# Is this equation correct

I have seen this in my book.Is this equation correct
##dW=F^→⋅dr^→##=##=-E^→.dr^→##
I don't think it is correct because ##dW=F^→⋅dr^→##
has unit of joule whereas ##- E^→.dr^→## it's unit is volt.

Last edited:

Related Other Physics Topics News on Phys.org
A.T.
I have seen this in my book.Is this equation correct
It's hard to read, but I think it misses charge. V*C=J

Nugatory
Mentor
I have seen this in my book.Is this equation correct
##dW=F^→⋅dr^→##=##=-E^→.dr^→##
I don't think it is correct because ##dW=F^→⋅dr^→##
has unit of joule whereas ##- E^→.dr^→## it's unit is volt.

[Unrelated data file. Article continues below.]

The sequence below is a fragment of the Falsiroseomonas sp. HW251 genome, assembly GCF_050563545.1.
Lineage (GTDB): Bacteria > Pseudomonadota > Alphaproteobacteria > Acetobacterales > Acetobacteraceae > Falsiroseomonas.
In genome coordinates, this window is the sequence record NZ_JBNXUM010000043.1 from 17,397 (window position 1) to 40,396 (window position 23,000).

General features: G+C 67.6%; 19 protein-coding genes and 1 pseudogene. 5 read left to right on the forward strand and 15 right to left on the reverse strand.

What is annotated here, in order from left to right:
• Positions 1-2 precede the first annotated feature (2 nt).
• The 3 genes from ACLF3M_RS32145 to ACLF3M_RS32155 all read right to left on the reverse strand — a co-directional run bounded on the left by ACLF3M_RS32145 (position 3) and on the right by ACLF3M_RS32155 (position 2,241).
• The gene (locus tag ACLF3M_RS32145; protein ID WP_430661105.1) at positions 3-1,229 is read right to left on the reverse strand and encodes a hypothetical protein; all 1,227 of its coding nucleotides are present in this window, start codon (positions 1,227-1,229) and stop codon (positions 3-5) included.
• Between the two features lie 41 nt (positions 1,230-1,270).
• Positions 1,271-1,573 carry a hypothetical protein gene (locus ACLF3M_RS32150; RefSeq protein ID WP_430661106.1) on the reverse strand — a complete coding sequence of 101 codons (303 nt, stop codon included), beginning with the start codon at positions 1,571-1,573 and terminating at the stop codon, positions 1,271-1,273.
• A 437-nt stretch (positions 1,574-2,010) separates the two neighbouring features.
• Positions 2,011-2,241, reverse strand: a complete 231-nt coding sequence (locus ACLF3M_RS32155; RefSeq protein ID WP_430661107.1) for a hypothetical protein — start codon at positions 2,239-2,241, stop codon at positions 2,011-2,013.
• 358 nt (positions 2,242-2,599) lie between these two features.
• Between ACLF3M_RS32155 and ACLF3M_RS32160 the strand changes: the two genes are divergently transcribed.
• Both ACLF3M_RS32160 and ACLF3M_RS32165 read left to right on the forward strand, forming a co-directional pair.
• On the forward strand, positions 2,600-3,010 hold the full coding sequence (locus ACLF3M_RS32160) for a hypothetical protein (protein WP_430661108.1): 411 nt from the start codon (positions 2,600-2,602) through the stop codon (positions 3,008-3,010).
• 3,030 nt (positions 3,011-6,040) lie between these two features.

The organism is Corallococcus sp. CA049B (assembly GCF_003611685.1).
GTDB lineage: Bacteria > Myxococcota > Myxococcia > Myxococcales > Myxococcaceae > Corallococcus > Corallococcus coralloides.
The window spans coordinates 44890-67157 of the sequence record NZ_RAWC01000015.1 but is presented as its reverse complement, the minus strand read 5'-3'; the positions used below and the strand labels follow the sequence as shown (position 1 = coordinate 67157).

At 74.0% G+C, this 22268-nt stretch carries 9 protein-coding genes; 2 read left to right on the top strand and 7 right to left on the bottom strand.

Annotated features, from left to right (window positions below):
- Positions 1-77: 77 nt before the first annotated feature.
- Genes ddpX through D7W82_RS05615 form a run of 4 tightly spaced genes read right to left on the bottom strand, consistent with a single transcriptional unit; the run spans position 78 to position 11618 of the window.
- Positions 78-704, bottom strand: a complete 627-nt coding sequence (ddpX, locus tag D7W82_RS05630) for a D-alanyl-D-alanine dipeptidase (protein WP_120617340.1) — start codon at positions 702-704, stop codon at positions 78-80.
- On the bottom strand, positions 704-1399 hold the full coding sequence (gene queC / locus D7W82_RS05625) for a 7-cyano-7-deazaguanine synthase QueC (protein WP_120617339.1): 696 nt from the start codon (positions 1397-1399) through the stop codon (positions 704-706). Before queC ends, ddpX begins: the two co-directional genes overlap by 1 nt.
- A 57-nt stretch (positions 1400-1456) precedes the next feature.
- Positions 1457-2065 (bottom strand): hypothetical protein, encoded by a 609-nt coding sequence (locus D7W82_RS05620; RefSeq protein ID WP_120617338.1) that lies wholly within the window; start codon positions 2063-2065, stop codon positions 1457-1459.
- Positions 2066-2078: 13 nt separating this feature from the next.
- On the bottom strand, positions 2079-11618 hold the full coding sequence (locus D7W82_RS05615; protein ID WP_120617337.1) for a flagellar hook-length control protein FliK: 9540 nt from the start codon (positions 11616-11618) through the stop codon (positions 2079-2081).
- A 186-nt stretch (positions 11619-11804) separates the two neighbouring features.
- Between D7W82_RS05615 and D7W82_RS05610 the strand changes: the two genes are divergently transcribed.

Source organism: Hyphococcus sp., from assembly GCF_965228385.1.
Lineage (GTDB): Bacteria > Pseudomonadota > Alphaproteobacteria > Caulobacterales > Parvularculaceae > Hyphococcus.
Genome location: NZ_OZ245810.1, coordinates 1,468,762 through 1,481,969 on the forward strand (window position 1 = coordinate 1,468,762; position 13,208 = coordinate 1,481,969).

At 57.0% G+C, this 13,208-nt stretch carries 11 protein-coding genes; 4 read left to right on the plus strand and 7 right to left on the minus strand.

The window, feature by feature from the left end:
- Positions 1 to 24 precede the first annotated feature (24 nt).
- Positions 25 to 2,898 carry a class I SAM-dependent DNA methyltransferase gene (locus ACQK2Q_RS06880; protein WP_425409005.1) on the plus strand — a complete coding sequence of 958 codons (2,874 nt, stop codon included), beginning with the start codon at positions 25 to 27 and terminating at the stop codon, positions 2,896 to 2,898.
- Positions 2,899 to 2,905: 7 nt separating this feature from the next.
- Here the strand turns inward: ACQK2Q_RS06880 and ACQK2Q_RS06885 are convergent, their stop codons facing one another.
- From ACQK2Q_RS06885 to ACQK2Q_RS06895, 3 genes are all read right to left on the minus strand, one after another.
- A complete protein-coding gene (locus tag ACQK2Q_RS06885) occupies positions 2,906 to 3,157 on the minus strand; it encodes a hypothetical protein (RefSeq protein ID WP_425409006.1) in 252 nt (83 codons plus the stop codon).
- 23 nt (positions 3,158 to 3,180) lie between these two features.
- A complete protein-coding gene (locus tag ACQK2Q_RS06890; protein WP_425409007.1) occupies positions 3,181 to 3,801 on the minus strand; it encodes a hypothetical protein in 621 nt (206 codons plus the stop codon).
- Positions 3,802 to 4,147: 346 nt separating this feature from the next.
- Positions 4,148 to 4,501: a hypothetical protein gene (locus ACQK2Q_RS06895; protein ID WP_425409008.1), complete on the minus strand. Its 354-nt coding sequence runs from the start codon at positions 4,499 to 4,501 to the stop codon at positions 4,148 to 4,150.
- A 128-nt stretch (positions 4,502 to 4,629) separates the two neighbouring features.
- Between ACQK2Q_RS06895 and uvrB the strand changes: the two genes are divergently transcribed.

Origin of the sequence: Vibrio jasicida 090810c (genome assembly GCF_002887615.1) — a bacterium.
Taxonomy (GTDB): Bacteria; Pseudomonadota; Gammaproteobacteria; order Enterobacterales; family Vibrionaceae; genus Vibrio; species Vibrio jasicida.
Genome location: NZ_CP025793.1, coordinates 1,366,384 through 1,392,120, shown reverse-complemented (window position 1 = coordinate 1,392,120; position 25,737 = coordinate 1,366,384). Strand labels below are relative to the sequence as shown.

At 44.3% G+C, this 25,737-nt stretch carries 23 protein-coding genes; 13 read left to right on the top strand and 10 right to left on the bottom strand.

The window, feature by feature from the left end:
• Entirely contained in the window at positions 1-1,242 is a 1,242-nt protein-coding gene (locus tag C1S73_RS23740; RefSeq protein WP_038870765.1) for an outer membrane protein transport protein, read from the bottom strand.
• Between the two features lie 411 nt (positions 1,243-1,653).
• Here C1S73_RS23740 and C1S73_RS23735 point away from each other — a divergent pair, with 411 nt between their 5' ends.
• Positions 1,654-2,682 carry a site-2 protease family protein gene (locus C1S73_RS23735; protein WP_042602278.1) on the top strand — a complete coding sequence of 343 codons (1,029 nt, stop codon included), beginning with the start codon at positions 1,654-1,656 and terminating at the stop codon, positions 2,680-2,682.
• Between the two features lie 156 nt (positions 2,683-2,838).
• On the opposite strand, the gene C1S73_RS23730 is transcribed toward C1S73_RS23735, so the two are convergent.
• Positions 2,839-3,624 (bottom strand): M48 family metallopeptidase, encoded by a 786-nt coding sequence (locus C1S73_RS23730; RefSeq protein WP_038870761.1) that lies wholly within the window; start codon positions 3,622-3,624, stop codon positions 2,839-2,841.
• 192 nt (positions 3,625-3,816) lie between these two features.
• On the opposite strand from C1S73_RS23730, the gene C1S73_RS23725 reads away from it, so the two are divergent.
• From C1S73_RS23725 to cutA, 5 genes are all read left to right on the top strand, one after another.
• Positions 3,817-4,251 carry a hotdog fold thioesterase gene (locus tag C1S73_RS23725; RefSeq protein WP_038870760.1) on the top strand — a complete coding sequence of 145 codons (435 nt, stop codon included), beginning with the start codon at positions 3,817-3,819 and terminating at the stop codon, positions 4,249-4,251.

Any time the units don't balance you know something is wrong somewhere.

By the way, in Latex, \vec{E} will appear as ##\vec{E}##... Often useful when working with vectors.

gracy
jtbell
Mentor
And if you want to make a vector out of a single letter like E, the curly braces are optional. \vec E works just as well to produce ##\vec E##. You need the braces only when the symbol is more than one character, e.g. \vec {AB} gives you ##\vec {AB}##. \vec AB on the other hand gives you ##\vec AB##.

gracy
/vec{F}

/vec{F}

##/vec{F}##

I am not able to write vectors.

Chestermiller
Mentor
##/vec{F}##
You have to use the backslash \, not the front slash/.
##\vec{F}##

gracy
\vec{F}

Chestermiller
Mentor
\vec{F}
And the ## before and after.

gracy
##\vec{F}## PERFECT!